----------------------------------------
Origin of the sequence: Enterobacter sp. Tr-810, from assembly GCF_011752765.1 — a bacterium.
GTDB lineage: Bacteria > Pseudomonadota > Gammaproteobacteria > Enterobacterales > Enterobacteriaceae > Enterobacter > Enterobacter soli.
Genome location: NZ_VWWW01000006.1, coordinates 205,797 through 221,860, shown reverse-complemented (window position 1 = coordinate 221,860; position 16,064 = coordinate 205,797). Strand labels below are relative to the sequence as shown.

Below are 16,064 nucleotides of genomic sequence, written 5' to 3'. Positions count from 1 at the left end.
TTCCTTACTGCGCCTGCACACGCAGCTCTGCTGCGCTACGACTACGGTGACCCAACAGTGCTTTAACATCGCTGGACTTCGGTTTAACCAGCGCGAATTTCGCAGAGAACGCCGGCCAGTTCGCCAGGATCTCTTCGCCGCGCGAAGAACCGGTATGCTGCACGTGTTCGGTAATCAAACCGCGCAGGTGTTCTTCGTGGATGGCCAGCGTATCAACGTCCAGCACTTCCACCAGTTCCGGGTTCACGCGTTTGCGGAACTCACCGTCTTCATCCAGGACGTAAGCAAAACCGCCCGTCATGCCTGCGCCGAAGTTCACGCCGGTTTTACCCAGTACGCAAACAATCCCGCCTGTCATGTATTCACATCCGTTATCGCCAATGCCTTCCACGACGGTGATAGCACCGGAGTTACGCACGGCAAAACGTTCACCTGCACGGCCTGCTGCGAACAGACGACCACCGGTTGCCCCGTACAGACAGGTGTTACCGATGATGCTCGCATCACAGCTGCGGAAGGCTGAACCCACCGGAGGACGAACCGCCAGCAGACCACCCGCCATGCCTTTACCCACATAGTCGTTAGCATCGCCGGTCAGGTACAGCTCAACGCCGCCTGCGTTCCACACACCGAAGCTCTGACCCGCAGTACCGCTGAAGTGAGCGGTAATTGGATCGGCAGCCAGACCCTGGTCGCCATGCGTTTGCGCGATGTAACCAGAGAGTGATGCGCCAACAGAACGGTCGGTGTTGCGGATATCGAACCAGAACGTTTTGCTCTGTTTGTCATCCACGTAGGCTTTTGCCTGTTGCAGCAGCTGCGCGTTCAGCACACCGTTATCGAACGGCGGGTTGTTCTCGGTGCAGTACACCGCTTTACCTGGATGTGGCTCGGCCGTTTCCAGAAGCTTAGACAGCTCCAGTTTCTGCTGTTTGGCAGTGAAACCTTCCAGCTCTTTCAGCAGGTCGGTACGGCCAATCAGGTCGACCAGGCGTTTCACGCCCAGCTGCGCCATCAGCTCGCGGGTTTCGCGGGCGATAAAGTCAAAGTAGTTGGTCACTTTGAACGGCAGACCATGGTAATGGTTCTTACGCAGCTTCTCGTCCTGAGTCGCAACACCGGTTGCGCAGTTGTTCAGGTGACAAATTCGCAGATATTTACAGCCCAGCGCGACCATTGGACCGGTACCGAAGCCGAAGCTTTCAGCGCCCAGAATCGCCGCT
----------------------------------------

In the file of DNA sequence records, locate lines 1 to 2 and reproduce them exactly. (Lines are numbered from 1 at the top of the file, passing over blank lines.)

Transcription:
Origin of the sequence: Enterobacter sp. Tr-810, from assembly GCF_011752765.1 — a bacterium.
GTDB lineage: Bacteria > Pseudomonadota > Gammaproteobacteria > Enterobacterales > Enterobacteriaceae > Enterobacter > Enterobacter soli.